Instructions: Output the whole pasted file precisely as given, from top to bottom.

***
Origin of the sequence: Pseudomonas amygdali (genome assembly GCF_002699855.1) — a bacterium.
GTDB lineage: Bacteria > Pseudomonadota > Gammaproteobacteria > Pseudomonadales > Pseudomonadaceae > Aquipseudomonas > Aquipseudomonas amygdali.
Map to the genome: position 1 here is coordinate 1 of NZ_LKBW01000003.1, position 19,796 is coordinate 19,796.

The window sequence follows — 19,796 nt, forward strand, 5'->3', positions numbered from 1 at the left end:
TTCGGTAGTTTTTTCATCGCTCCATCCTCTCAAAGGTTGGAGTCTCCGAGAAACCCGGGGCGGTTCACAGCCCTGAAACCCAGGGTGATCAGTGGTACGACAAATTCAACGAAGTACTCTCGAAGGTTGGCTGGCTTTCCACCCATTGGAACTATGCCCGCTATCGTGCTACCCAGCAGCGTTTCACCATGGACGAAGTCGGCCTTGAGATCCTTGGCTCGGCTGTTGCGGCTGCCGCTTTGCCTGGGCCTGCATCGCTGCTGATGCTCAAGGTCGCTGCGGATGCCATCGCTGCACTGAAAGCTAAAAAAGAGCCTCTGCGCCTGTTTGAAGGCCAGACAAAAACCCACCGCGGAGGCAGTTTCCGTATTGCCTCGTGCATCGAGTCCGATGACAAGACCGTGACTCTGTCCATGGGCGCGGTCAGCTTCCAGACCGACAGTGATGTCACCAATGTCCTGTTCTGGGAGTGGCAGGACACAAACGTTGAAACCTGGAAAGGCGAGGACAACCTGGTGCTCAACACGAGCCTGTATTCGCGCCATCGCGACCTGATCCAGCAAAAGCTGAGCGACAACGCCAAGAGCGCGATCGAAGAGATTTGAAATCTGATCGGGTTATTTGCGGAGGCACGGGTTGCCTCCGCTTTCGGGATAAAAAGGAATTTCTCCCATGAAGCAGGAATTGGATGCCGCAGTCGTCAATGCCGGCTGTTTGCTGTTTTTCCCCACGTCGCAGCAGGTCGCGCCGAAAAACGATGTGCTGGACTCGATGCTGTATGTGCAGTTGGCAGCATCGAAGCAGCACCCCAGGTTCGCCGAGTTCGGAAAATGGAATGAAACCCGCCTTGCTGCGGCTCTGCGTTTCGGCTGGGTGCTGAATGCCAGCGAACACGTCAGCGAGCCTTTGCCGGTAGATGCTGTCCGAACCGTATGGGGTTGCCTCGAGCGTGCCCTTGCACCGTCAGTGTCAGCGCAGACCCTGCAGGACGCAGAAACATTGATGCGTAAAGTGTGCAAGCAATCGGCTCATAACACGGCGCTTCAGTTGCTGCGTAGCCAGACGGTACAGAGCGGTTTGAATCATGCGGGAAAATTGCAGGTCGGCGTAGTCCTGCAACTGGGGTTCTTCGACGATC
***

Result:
Origin of the sequence: Pseudomonas amygdali (genome assembly GCF_002699855.1) — a bacterium.
GTDB lineage: Bacteria > Pseudomonadota > Gammaproteobacteria > Pseudomonadales > Pseudomonadaceae > Aquipseudomonas > Aquipseudomonas amygdali.
Map to the genome: position 1 here is coordinate 1 of NZ_LKBW01000003.1, position 19,796 is coordinate 19,796.

The window sequence follows — 19,796 nt, forward strand, 5'->3', positions numbered from 1 at the left end:
TTCGGTAGTTTTTTCATCGCTCCATCCTCTCAAAGGTTGGAGTCTCCGAGAAACCCGGGGCGGTTCACAGCCCTGAAACCCAGGGTGATCAGTGGTACGACAAATTCAACGAAGTACTCTCGAAGGTTGGCTGGCTTTCCACCCATTGGAACTATGCCCGCTATCGTGCTACCCAGCAGCGTTTCACCATGGACGAAGTCGGCCTTGAGATCCTTGGCTCGGCTGTTGCGGCTGCCGCTTTGCCTGGGCCTGCATCGCTGCTGATGCTCAAGGTCGCTGCGGATGCCATCGCTGCACTGAAAGCTAAAAAAGAGCCTCTGCGCCTGTTTGAAGGCCAGACAAAAACCCACCGCGGAGGCAGTTTCCGTATTGCCTCGTGCATCGAGTCCGATGACAAGACCGTGACTCTGTCCATGGGCGCGGTCAGCTTCCAGACCGACAGTGATGTCACCAATGTCCTGTTCTGGGAGTGGCAGGACACAAACGTTGAAACCTGGAAAGGCGAGGACAACCTGGTGCTCAACACGAGCCTGTATTCGCGCCATCGCGACCTGATCCAGCAAAAGCTGAGCGACAACGCCAAGAGCGCGATCGAAGAGATTTGAAATCTGATCGGGTTATTTGCGGAGGCACGGGTTGCCTCCGCTTTCGGGATAAAAAGGAATTTCTCCCATGAAGCAGGAATTGGATGCCGCAGTCGTCAATGCCGGCTGTTTGCTGTTTTTCCCCACGTCGCAGCAGGTCGCGCCGAAAAACGATGTGCTGGACTCGATGCTGTATGTGCAGTTGGCAGCATCGAAGCAGCACCCCAGGTTCGCCGAGTTCGGAAAATGGAATGAAACCCGCCTTGCTGCGGCTCTGCGTTTCGGCTGGGTGCTGAATGCCAGCGAACACGTCAGCGAGCCTTTGCCGGTAGATGCTGTCCGAACCGTATGGGGTTGCCTCGAGCGTGCCCTTGCACCGTCAGTGTCAGCGCAGACCCTGCAGGACGCAGAAACATTGATGCGTAAAGTGTGCAAGCAATCGGCTCATAACACGGCGCTTCAGTTGCTGCGTAGCCAGACGGTACAGAGCGGTTTGAATCATGCGGGAAAATTGCAGGTCGGCGTAGTCCTGCAACTGGGGTTCTTCGACGATC